Gen Xers are hitting menopause like whoa, and we’re here to fangirl over every former Sassy subscriber who now talks openly about dealing with hot flashes, mood swings, and the many other changes so many of us experience.
Famous menopause icons include Oprah, supermodels Naomi Campbell and Beverly Johnson, Naomi Watts, Gwyneth Paltrow, Salma Hayek, and Gillian Anderson. Brilliant artist Emily McDowell, comedian and author Margaret Cho, and fashion maven Stacy London — who used to shame women for wearing mini skirts after 30, and is now embracing her age — are wonderful guides as well. Use quotes from your favorite midlife icons as party decor, inspirational swag, or to entertain your guests with a game of “Guess Who Said It?”
Invite all your friends, IRL or virtual!
Talking about and preparing for menopause early helps everyone, since perimenopause can creep up in our 30s and last for quite awhile. If you need help starting that conversation, you can book services like The Menopause Directory. It offers information on menopause as well as Zoom hosting services for your menopause celebration. You could even invite a friendly OB-GYN, psychologist or other professional with expertise in supporting women in these life stages to show up or stream in.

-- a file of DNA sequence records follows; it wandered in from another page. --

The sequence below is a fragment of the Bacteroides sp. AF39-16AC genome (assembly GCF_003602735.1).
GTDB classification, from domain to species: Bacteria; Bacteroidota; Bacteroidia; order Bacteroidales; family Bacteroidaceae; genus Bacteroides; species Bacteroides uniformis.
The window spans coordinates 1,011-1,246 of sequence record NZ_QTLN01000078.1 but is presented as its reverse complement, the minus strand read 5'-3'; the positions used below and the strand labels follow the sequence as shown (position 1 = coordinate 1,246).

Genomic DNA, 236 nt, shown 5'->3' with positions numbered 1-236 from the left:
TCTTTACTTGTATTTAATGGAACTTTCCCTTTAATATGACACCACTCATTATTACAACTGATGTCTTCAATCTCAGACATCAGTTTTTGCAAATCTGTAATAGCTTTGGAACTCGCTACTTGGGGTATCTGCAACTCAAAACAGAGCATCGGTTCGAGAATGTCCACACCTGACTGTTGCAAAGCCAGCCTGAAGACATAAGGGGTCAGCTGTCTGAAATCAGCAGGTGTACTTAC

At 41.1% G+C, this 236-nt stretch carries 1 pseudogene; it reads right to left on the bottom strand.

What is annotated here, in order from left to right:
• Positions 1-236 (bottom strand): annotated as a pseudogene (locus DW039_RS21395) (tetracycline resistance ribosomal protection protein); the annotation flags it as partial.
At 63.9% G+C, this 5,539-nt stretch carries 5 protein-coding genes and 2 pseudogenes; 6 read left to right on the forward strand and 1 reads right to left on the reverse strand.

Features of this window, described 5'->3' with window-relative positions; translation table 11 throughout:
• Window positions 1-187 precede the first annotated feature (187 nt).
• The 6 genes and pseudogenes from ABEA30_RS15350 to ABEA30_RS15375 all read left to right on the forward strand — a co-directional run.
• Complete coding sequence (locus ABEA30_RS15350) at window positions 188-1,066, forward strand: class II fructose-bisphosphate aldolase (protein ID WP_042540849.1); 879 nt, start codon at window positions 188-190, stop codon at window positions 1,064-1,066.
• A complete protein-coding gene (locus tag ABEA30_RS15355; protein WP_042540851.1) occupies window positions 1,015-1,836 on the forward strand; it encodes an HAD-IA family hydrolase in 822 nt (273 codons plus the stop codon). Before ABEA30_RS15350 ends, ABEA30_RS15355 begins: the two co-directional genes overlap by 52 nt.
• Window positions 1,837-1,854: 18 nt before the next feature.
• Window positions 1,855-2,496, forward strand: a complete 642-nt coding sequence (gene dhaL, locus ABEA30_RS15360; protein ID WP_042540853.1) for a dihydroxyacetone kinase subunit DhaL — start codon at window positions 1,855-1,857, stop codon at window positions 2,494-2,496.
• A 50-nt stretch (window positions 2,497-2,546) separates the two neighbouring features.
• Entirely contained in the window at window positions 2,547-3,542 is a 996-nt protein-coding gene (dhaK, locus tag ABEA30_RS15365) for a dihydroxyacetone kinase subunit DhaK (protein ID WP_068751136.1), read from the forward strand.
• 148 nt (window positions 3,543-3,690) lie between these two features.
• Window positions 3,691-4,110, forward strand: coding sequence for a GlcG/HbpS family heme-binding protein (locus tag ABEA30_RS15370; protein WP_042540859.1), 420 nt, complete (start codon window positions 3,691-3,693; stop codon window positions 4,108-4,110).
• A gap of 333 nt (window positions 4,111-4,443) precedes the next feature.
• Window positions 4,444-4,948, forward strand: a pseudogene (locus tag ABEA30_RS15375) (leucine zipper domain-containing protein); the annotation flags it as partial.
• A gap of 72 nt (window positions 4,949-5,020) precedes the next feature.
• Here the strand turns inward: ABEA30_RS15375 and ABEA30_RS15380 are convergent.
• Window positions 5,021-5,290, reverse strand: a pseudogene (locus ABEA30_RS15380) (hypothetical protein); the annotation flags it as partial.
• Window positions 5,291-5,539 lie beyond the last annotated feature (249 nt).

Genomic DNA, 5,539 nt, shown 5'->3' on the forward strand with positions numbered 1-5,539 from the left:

Share your menopause party inspiration!
We love dishing on our latest favorite finds with our friends, so why not build a party around menopause faves — like a new take on a Tupperware party? There are lots of menopause-focused brands, including those for improving “hormonal” hair and skin like Stripes by Naomi Watts, and Womaness, designed by GenX ladies for “aging well”. Or products and routines that fight against night sweats and the drop in energy, joint aches, and weight gain.
You can also focus on personal journeys like sharing tips on ways you make yourself happy in your menopause or perimenopause years. If you don’t want to drink, serve mocktails! If you want to do a clothing swap or share some warm and fuzzy self-care items “Secret Santa” style, do it! (Personally, I’ve found so many small things really affect my sleep, I’d run through traffic to get to a pillow someone said helped them wake up without a crick in their neck, or a great white noise app.) Leave your great ideas in the comments!